About the Authors

Theo Dolan is a senior program officer at USIP’s Center for Media, Conflict, and Peacebuilding. He has worked with Iraqi media stakeholders over the last four years to help prevent and resolve conflict in Iraq. Maureen Taylor is the Gaylord Family Chair in Strategic Communication at the Gaylord College of Journalism and Mass Communication at the University of Oklahoma.

Related Publications

How Iraqis Can Rebuild Community Relations and Repair Democracy After ISIS

How Iraqis Can Rebuild Community Relations and Repair Democracy After ISIS

Tuesday, September 22, 2020

By: Joshua Levkowitz; Lana Khalid

From nationwide anti-government protests, to U.S.-Iran tensions playing out on Iraqi soil, to a protracted government formation crisis, 2020 has been a tough year for Iraq. The pandemic has only deepened the country’s challenges, including distrust of the political class and inter-communal tensions. On top of this, Iraq is experiencing one of its worst economic situations since the country’s formation. Understandably, there is a crisis of confidence. Almost everything ailing Iraq stems from the lack of trust between the government and its citizens. Only by working together as partners can faith be restored. Iraq’s citizens must be given a bigger role in the decision-making process about the future of the country, starting with a say in next year’s budget.

Type: Blog

Democracy & Governance; Reconciliation

Iraqi-U.S. Ties are ‘Restarting,’ Iraqi Foreign Minister Says

Iraqi-U.S. Ties are ‘Restarting,’ Iraqi Foreign Minister Says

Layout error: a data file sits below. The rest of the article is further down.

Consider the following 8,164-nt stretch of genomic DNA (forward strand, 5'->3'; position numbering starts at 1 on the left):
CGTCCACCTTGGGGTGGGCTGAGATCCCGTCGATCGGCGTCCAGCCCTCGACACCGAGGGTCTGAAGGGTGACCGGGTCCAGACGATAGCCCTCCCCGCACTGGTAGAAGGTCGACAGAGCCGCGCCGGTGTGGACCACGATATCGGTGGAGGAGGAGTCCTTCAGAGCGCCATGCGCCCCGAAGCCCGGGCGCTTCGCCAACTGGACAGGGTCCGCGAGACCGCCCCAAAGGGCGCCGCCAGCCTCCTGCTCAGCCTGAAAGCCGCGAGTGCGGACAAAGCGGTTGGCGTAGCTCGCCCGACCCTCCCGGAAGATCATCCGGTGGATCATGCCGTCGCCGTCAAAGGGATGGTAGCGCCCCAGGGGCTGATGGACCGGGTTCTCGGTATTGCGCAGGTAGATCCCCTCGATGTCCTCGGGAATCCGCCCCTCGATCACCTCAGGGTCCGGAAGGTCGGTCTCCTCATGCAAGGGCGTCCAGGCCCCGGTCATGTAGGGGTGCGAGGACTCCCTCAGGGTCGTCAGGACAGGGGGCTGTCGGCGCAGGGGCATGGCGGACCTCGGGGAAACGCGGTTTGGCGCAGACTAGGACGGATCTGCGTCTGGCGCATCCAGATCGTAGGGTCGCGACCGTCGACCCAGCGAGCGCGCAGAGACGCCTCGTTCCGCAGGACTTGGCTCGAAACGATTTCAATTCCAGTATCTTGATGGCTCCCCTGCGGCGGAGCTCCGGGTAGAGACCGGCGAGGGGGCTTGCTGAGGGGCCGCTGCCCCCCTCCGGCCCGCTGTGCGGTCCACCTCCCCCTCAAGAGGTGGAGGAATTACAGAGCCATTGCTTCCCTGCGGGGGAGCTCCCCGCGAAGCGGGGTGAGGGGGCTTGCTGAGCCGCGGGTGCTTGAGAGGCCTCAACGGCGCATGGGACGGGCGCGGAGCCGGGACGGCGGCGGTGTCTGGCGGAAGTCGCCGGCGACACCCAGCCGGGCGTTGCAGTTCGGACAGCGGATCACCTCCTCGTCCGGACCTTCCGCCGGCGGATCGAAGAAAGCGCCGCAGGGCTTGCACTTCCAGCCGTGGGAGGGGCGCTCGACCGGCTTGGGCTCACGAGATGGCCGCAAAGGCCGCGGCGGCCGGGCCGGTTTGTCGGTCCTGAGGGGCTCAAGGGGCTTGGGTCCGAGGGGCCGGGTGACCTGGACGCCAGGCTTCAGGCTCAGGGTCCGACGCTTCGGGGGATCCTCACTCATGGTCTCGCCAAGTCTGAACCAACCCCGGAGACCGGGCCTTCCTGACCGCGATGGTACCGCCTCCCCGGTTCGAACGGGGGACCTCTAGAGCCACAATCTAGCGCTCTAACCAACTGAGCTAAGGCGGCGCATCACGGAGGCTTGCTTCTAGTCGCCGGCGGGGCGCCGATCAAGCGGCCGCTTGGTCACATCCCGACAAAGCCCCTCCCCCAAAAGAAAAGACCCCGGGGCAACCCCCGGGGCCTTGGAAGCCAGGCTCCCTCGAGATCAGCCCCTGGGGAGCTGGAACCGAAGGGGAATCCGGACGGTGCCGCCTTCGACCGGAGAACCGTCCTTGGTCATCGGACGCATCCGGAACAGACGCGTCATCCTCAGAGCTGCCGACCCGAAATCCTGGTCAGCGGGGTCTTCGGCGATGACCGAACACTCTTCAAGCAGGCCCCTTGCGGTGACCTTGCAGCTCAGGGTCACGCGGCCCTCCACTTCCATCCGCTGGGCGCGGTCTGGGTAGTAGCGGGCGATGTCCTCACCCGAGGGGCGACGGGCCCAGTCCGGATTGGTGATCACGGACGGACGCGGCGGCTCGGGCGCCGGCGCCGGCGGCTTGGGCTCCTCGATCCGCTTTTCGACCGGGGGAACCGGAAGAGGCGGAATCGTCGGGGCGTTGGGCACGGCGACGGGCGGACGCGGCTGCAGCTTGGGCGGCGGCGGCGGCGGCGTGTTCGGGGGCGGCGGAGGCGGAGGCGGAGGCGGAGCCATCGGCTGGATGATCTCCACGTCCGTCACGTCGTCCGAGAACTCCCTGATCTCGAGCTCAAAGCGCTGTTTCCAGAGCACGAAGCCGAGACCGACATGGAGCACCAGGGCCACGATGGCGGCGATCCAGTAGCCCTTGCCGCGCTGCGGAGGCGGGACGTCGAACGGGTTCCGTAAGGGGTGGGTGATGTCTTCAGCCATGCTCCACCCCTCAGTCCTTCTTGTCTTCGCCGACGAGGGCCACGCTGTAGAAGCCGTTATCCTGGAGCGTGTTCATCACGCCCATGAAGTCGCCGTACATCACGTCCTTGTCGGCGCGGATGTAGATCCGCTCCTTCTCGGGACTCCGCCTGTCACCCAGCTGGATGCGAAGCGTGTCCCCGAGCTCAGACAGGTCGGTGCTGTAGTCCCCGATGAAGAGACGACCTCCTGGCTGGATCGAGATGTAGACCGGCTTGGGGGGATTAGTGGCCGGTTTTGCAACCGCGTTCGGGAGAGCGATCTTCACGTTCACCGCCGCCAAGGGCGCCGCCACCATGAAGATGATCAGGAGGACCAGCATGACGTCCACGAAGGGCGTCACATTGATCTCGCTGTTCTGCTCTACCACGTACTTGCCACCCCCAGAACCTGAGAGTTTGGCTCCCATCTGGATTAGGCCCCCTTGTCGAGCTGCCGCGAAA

Friday, August 21, 2020

By: USIP Staff

Iraq and the United States have launched a reset in relations, Foreign Minister Fuad Hussain said in a USIP forum August 20. Following at least a year of strain in bilateral ties, this week’s negotiations in Washington will produce a broader relationship than previously, “not only limited to security matters,” Hussain said during an official visit alongside Prime Minister Mustafa al-Kadhimi just 15 weeks after he and his government took office. Their talks at the White House, State Department and with other officials will be vital in setting the next chapter of U.S-Iraq relations.

Type: Analysis and Commentary

Global Policy

ISIS Determined to Make a Comeback—How Can it Be Stopped?

ISIS Determined to Make a Comeback—How Can it Be Stopped?

Thursday, August 13, 2020

By: Ashish Kumar Sen

The Islamic State (ISIS), which was driven from its strongholds in Syria and Iraq over a year ago, is determined to regain territory in the region. It will take a combination of military and financial pressure, attention to public grievances, and the repatriation and rehabilitation of people who lived or fought with ISIS—as well as those who were subjugated by them—to foil the militant group’s ambitions, according to senior U.S. officials. This already tall ask has been made even more challenging by the outbreak of the COVID-19 pandemic.

Type: Analysis and Commentary

Violent Extremism

View All Publications